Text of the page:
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We’re in Isaiah chapter 59. We’re going to pick up where we left off because I want to come in at verse 20 and 21 and the first part of chapter 60 this half-hour. Remember, that in spite of all of Israel’s sin, God still puts before them the prospect of glorious things to come, especially that earthly kingdom. Now, as I’ve said before and I’ll say it again, most of Christendom, church-goers and Sunday School people, don’t have a clue as to this thousand year earthly kingdom coming on the earth. The reason they know nothing of it – it isn’t taught in their particular denomination. But just because it isn’t taught doesn’t mean that it’s not going to happen!
This glorious earthly kingdom with Christ Himself as the King will be primarily to fulfill all of the promises made to the nation of Israel. The end result of everything will be this glorious Kingdom over which they will be the primary nation. We’ll be looking at that sometime in the next two programs. All right, so even though it’s depressing to read about all of Israel’s sin and their unbelief and their wickedness, yet the prospect is still out in front of them of this glory yet to come.
"According to their deeds, (that is their unlawful, wicked deeds) accordingly he will repay, fury to his adversaries, recompense to his enemies; to the islands (or the borders of other nations) he will repay and recompense. 19. So shall they fear the name of the LORD from the west, and his glory from the rising of the sun. (which is the east) When the enemy shall come in like a flood, (which of course, is a reference now to the Babylonians) the Spirit of the LORD shall lift up a standard against him." All right, now we’ll leap all the way up in verse 20 to Christ’s first advent.
"And the Redeemer (And you see that’s capitalized. So, it’s a title, and it simply means the One who will pay the price for Israel’s salvation. That is going to be their Messiah.) shall come to Zion, (Never forget Zion is Jerusalem. Mount Zion is in Jerusalem. Never forget that.) and unto them that turn from transgression in Jacob, saith the LORD." All right, now when Christ came to the nation at His first advent, just like it’s been all the way in their history, how many responded and believed who He was? Just a small percentage, only a few.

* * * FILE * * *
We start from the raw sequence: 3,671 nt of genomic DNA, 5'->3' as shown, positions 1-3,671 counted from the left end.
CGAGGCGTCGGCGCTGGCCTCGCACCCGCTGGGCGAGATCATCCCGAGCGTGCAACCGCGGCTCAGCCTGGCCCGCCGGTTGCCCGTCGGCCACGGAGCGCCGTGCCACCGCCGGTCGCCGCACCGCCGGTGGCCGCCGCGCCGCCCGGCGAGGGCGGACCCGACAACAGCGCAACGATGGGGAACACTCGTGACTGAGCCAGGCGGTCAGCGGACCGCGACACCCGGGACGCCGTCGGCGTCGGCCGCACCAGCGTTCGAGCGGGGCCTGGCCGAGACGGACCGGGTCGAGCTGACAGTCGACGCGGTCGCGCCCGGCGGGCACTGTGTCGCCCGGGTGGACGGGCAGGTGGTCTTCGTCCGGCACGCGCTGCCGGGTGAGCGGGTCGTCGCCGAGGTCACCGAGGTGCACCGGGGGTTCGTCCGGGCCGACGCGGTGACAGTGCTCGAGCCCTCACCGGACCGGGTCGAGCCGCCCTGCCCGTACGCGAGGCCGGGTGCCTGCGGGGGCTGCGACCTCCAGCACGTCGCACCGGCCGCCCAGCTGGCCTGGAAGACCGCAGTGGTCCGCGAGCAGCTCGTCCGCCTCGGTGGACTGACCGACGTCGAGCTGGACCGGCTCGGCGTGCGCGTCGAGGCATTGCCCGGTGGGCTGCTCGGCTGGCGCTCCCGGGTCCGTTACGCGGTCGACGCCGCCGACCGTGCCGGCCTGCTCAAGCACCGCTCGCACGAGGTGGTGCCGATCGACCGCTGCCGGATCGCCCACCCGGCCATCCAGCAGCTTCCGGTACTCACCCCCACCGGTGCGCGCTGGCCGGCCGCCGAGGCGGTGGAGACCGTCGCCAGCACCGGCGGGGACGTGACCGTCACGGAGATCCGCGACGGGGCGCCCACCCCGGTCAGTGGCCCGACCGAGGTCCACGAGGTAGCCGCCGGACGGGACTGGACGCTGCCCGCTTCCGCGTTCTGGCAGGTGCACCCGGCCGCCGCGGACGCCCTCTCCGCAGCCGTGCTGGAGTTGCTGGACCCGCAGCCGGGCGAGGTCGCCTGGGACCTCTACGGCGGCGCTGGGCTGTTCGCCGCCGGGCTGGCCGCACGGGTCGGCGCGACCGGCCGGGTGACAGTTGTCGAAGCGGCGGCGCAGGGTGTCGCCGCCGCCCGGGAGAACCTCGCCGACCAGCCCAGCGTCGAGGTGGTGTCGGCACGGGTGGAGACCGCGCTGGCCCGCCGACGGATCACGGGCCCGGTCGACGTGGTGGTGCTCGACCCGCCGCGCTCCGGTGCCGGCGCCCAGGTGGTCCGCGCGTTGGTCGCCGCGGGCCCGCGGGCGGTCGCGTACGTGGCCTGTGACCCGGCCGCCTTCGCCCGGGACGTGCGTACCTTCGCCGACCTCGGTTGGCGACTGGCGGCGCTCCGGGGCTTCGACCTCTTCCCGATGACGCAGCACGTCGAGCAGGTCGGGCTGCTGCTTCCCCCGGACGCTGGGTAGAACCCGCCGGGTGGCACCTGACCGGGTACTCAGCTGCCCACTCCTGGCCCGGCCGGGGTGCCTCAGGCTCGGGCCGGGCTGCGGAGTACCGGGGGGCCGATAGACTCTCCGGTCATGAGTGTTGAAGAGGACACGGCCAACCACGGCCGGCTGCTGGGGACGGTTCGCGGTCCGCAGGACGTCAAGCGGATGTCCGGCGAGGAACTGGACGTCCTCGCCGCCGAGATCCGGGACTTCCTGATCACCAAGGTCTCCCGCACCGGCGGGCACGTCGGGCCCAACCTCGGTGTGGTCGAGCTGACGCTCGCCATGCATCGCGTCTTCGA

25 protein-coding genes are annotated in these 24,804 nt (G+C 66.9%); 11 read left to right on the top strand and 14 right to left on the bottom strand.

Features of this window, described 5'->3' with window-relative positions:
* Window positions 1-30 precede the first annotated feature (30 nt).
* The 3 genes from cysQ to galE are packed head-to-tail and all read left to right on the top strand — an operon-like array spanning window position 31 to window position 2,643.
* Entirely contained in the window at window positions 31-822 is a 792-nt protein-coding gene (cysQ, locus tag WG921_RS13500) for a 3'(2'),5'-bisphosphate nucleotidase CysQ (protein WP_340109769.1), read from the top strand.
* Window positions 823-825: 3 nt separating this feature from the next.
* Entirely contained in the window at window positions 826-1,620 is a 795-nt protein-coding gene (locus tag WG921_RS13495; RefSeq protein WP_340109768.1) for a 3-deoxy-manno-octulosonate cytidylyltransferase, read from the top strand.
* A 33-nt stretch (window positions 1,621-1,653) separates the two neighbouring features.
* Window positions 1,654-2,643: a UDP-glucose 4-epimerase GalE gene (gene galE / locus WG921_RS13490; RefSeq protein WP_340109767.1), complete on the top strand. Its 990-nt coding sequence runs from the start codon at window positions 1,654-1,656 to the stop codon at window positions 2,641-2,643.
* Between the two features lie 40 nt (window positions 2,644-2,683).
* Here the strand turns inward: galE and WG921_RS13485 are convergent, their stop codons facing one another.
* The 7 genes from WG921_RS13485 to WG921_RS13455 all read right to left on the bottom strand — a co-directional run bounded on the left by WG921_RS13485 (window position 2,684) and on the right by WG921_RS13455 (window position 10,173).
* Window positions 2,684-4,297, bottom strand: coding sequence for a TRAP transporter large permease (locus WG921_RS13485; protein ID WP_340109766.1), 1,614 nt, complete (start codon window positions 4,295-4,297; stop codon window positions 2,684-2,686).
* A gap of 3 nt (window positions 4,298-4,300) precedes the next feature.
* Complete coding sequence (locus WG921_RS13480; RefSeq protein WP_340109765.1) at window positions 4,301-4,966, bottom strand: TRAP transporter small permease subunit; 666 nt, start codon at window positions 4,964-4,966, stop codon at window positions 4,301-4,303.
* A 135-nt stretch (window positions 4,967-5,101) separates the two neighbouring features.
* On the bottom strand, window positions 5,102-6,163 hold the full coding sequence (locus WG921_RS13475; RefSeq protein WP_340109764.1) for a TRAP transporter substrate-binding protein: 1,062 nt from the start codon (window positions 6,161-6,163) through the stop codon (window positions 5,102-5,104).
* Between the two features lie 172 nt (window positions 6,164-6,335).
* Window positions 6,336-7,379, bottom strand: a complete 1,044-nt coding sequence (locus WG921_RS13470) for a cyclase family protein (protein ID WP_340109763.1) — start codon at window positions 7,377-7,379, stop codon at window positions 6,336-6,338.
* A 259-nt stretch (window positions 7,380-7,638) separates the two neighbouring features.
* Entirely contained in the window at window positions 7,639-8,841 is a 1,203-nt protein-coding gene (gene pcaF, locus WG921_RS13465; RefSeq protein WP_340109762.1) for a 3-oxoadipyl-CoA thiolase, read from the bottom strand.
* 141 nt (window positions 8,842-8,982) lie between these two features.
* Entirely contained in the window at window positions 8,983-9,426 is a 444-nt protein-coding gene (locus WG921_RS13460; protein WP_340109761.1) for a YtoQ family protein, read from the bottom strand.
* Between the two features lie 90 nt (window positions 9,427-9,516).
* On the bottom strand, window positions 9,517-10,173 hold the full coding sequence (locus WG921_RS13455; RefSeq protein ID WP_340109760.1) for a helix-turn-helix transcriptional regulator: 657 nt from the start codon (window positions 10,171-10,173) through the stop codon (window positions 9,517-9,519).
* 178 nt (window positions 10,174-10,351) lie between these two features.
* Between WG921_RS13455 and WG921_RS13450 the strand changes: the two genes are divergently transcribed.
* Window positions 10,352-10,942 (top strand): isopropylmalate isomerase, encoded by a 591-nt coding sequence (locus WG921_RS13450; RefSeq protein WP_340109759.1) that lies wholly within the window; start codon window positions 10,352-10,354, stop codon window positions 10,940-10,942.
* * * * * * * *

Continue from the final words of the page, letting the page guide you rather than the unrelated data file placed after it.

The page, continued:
All right, now let’s go again and see how the Apostle Paul deals with that phenomenon. Let’s go again to Romans, chapter 11. It was only a small percentage of Israel that could understand and believe who Jesus of Nazareth really was. Of course, it carries over into Paul’s writings here in Romans 11 as he’s dealing with the nation of Israel. Here Paul is showing that even from antiquity and up to his present time, as I said last program, things never change. There was a remnant back then, there’s a remnant here, and there will be a remnant in the end-time scenario.
"God hath not cast away his people (Israel) which he foreknew." Now, that flies in the face of a lot of teaching that’s going out today that God was all through with the Jew after 70 AD and that everything promised Israel has been given to the Church. Not according to Romans 11! They have to throw this chapter away, because here it’s as plain as day that:
"…Know you not what the scripture saith of Elijah? how he maketh intercession to God against Israel, saying," Now watch, if this isn’t a true ringer with what we’ve been reading in Isaiah. Even Elijah was already experiencing it.
"Lord, they have killed thy prophets, and digged down thine altars; and I am left alone, and they seek my life." Why were they seeking Elijah’s life? Because he was a true man of God, and they didn’t like him in their midst. That’s been Israel’s history.
"But what saith the answer of God unto him? (That is to Elijah.) I have reserved to myself seven thousand men, who have not bowed the knee to the image of Baal." Baal was the god in Elijah’s day. In Isaiah’s day it was Molock and some of the others. But it’s always that same small percentage that did not fall into rank unbelief. Now, look at verse 5, Paul writes:
"Even so then at this present time (as he writes, in about 60 AD, just a few years before Rome will come in and destroy the Temple and the city) there is a remnant (that small percentage) according to the election of grace." So, what happened? Verse 7:
"What then? Israel (the nation) hath not obtained that which he seeketh for;" Well, now what does that mean? Well, all up through the Old Testament, because of the prophets, they had an understanding that there was a King and Kingdom coming, and that it would be glorious. And in spite of all those promises they still would turn their back on it. Now, Paul makes reference to that fact. Israel was looking for a King and Kingdom, but they didn’t get it because they wouldn’t believe who Jesus was.
See, that’s the whole thrust of Christ’s earthly ministry. I guess I can use one of my favorite verses while we’re in Romans anyway. Jump ahead a few pages to chapter 15. Many of you have heard me use this verse. I use it so often on my traveling seminars as an introduction to almost any subject I want to teach on for a whole day. I can start with this verse. Romans 15 verse 8 . Most of Christendom doesn’t even know it’s in their Bible. But it is. It is! Where Paul says:
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